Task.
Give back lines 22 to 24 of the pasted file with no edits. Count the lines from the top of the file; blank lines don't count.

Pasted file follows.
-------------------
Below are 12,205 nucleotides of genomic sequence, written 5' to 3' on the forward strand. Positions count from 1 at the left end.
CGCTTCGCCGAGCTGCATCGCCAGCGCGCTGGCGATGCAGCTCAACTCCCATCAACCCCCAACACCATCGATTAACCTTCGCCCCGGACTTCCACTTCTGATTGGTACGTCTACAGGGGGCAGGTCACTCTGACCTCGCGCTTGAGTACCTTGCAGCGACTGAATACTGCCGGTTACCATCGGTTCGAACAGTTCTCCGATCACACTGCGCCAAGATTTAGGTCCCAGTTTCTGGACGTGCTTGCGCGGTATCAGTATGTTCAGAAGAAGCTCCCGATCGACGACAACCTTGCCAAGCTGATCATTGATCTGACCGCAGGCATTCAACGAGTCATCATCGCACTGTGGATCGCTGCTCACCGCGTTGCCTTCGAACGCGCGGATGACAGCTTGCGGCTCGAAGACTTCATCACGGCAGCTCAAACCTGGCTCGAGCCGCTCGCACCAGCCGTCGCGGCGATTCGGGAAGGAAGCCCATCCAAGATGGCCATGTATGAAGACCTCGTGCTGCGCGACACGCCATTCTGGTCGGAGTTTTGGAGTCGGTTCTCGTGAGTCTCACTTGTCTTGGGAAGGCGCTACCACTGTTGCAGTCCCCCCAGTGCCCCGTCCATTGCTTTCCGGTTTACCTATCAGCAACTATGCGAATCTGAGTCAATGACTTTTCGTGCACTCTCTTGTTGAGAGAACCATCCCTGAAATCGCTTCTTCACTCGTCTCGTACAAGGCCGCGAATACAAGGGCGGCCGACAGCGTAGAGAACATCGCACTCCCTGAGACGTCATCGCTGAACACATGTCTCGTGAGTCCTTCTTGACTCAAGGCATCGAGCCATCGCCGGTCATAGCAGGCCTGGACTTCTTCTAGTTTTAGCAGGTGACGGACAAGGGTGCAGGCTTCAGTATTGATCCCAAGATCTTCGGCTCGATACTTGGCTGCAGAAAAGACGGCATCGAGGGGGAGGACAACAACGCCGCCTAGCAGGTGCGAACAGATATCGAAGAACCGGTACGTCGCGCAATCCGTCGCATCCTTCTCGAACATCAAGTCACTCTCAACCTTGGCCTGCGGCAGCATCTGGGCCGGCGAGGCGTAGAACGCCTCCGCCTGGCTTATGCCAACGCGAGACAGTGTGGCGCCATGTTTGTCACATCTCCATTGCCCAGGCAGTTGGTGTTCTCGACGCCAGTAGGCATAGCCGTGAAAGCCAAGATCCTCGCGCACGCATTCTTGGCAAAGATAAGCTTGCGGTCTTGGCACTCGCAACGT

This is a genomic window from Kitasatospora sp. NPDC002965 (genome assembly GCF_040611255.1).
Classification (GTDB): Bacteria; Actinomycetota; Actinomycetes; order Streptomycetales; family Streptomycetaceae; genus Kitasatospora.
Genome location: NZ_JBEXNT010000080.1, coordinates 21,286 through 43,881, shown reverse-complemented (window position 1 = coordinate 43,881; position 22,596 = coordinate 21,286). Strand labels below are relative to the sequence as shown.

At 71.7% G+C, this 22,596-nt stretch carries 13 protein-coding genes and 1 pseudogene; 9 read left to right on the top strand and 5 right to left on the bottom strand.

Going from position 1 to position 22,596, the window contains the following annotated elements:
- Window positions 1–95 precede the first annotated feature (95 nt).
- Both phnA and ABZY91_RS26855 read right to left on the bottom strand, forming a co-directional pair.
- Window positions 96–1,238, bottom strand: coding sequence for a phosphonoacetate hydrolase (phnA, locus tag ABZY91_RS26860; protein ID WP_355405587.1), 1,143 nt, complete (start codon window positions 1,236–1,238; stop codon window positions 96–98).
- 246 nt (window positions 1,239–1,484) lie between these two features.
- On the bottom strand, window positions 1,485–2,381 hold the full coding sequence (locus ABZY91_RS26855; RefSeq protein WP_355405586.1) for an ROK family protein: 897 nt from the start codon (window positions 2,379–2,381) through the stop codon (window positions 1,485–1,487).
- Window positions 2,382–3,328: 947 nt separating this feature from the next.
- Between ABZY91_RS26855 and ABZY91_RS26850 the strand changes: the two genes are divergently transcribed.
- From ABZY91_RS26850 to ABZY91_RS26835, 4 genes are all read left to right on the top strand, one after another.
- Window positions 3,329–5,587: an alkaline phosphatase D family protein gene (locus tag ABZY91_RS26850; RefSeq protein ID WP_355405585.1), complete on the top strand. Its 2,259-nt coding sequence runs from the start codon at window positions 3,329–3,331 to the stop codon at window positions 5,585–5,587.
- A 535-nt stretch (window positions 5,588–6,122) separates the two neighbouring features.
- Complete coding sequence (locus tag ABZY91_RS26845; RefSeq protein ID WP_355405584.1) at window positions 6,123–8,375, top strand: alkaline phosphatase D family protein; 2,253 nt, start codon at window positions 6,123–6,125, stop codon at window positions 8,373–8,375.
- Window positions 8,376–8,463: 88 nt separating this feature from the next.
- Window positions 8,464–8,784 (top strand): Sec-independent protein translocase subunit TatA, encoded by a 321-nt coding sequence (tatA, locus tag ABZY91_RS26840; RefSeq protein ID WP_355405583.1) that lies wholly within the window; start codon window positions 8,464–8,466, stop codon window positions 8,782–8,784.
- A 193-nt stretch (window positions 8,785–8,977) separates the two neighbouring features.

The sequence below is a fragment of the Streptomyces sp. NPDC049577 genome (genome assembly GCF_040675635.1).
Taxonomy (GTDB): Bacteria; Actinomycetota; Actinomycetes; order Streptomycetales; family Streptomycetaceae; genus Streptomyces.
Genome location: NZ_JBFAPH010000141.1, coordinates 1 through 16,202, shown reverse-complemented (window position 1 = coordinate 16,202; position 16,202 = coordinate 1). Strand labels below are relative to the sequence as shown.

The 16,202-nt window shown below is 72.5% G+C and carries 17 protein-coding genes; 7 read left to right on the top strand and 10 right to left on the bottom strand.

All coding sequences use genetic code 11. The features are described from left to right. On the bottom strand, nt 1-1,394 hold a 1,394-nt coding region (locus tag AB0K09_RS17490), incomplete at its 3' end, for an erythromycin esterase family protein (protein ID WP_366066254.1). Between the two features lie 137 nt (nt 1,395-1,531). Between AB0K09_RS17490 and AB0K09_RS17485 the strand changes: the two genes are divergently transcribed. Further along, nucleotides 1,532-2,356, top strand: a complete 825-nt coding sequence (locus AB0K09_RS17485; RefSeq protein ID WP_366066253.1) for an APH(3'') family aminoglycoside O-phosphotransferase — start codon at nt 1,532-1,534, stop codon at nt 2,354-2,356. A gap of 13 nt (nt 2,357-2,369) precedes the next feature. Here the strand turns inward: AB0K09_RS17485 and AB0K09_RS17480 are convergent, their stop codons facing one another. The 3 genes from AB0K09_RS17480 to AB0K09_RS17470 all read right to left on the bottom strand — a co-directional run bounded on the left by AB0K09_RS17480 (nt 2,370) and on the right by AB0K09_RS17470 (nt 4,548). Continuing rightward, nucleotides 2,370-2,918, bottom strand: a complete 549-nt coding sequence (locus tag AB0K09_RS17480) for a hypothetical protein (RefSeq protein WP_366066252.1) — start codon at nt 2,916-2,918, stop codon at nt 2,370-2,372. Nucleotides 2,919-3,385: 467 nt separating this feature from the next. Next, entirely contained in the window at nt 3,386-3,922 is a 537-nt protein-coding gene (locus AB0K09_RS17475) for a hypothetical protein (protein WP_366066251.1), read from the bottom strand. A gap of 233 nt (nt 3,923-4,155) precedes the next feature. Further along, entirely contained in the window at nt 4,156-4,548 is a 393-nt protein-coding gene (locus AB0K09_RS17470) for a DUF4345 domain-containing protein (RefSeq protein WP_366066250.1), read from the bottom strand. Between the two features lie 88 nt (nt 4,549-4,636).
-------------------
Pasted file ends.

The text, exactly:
The sequence below is a fragment of the Streptomyces sp. NPDC049577 genome (genome assembly GCF_040675635.1).
Taxonomy (GTDB): Bacteria; Actinomycetota; Actinomycetes; order Streptomycetales; family Streptomycetaceae; genus Streptomyces.
Genome location: NZ_JBFAPH010000141.1, coordinates 1 through 16,202, shown reverse-complemented (window position 1 = coordinate 16,202; position 16,202 = coordinate 1). Strand labels below are relative to the sequence as shown.